I layed some of my Redman wager back during the third round and I again layed him last night at as low as [3.8] so both tournaments were nicely profitable. But given he's the third triple-figure pre-event pick to trade short and get beat in the last three weeks, following [200.0] chance Brendon Todd and [300.0] US PGA Championship pick Cameron Champ, it was disappointing to get a third in-a-row come up short, having hit a low of [3.6].
Is a Home Game Easier With No Fans?
There's often a debate as to how much advantage someone has playing at their local course, in their home state, or even just their own country. Very often someone playing at their local track is bet down to a price that doesn't represent value and they usual fail to perform.
The course being set up differently to how it ordinarily plays could be one reason locals often fail to perform but the presence of family and friends, and their expectations, is another very plausible reason for underachievement. The obligation to sort tickets, to be sociable, and the hassle of being recognised constantly must all be distracting. So it's perhaps not surprising that we've witnessed a number of players performing well in their home states or countries since the restart without fans.
On the European Tour, following Sam Horsfield's win yesterday, an Englishman has won the last three events - two in England and one next door in Wales - and the last couple of results in the States have also seen the locals thrive.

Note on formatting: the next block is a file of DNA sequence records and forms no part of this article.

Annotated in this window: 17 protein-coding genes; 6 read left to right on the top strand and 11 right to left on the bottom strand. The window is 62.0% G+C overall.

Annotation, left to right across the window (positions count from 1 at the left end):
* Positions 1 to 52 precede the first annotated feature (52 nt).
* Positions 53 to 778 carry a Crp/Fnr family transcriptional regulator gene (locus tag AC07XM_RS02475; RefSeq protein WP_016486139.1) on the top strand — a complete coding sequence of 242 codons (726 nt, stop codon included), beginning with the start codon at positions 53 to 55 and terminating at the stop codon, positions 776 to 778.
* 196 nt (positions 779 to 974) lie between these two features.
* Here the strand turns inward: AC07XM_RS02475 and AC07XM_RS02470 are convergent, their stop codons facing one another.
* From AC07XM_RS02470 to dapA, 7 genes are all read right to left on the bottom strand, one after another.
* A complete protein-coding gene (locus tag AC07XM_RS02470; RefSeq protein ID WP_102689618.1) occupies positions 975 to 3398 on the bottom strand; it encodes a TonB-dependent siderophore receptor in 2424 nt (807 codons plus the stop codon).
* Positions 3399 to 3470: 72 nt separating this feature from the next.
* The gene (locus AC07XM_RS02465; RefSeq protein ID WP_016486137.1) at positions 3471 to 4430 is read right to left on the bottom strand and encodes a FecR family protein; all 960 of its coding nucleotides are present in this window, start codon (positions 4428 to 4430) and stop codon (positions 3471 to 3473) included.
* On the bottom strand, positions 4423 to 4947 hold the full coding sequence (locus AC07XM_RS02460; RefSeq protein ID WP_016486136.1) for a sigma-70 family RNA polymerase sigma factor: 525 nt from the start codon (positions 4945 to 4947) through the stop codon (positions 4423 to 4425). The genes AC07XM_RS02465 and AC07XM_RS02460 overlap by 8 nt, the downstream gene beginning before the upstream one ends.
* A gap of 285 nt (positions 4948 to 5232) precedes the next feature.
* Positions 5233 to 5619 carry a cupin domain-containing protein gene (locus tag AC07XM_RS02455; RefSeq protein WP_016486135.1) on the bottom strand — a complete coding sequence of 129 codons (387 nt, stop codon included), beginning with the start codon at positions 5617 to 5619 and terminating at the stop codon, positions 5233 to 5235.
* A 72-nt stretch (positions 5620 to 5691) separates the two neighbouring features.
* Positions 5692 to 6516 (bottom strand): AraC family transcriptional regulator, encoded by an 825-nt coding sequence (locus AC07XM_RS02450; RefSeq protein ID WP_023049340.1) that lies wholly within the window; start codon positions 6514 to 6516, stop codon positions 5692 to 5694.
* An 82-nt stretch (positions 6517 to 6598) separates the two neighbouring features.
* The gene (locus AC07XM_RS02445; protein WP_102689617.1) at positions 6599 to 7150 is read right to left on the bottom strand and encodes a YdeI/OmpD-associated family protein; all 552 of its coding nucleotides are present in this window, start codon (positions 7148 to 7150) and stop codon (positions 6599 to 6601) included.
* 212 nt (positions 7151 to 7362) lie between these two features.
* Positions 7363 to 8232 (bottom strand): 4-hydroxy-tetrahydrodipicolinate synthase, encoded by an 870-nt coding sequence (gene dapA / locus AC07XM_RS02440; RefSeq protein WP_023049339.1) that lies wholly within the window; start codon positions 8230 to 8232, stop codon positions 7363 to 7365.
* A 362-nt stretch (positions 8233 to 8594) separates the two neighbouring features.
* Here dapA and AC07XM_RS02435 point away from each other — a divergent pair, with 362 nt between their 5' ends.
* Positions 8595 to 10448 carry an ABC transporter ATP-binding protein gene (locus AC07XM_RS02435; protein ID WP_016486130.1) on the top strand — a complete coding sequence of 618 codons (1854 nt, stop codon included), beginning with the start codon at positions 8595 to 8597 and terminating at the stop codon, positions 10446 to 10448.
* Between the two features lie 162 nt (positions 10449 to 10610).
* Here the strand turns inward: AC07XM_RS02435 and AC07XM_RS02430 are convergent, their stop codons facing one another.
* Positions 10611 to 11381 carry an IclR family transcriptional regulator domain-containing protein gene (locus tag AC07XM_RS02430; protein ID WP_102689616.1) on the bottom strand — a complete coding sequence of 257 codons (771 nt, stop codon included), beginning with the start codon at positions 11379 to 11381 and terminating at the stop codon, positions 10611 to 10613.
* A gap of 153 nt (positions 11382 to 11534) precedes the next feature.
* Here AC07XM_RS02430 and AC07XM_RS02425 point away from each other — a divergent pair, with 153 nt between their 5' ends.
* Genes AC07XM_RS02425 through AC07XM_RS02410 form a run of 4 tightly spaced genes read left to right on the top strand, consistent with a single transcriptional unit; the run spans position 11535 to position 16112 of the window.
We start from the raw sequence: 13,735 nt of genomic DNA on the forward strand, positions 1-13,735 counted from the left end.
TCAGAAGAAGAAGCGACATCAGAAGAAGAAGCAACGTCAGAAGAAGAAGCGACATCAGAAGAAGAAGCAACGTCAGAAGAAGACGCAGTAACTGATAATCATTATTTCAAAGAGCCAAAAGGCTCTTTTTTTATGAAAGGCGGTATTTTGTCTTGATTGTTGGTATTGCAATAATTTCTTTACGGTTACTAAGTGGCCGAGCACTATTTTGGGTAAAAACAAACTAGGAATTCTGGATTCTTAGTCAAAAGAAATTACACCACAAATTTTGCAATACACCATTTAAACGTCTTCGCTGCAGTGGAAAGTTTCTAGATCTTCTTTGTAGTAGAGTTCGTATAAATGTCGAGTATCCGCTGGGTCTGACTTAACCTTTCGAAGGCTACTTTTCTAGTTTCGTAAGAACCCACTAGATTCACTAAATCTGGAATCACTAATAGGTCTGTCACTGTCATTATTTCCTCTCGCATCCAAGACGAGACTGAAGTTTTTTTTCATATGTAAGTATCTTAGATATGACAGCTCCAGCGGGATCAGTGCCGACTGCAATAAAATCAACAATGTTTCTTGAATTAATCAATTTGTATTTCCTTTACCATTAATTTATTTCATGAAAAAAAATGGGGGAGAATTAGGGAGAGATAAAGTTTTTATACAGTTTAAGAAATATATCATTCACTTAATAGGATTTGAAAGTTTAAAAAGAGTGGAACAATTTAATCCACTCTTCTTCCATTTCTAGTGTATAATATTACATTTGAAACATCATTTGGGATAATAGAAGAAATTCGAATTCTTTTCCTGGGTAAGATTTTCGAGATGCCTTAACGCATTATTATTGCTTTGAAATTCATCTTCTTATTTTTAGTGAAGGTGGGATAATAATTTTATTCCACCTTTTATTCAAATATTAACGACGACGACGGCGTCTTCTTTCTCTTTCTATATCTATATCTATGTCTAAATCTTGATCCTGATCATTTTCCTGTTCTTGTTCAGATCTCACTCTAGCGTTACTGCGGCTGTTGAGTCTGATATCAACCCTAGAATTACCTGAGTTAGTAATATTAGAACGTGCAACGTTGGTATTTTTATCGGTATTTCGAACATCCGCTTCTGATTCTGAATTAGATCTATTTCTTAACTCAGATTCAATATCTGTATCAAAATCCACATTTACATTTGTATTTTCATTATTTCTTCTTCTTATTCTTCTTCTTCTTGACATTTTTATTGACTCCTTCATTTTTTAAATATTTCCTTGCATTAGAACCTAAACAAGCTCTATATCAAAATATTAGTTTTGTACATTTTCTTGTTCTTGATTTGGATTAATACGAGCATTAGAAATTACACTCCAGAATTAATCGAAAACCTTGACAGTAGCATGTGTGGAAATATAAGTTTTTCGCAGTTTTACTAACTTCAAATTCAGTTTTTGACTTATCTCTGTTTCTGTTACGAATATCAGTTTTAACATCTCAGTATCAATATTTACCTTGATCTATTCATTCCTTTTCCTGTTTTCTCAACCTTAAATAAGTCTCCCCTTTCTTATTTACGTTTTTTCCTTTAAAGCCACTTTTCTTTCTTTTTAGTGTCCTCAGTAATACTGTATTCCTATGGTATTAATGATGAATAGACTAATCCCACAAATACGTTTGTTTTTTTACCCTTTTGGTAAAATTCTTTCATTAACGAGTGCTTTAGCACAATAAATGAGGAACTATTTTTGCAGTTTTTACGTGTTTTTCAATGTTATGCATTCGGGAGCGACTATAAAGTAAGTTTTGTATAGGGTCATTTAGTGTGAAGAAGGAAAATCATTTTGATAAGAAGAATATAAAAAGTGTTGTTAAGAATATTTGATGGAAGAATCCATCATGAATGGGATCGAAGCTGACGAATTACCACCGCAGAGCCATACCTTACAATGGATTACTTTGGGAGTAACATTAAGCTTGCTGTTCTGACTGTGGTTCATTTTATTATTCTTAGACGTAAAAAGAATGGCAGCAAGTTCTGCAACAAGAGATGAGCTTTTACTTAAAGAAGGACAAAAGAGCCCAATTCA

At last week's Wyndham Championship, numerous Carolinians contended strongly and the US PGA Championship was won by Californian, Collin Morikawa with fellow Californians, Matthew Wolf, Xander Schauffele and Cameron Champ all inside the top-ten.
Finding the Fairways is the Key to Sedgefield Success
The first and second ranked tied first for Par 4 Scoring, which is always a key stat at Sedgefield, and Herman holed a ridiculous footage of putts over the weekend to win but finding the fairways is arguably the most essential aspect of anyone's game. The rough is awkward to play from and getting within birdie range is nigh on impossible if you stray from the cut and prepared. The first six players home on Sunday ranked fourth, fifth, first, eighth, 13th and 17th for driving Accuracy.
Since returning to Sedgefield the in-running stats at the Wyndham are just weird. There have been 13 renewals so far. We've seen eight 54-hole leaders win, one player won from three back and after Herman's success, we've had four winners come from four back. Herman was a [50.0] chance after three rounds and this is most definitely an event for outsiders - he's the third [1000.0] chance to win in the last 11 years following Arjun Atwal in 2010 and Davis Love III in 2015.
The European Tour stays put this week, with the Wales Open, just like last week's Celtic Classic, being held at Celtic Manor and on the PGA Tour, the FedEx Cup Playoffs kick off in Boston with the Northern Trust Open. I'll be back later today or tomorrow with the previews.
*You can follow me on Twitter @SteveThePunter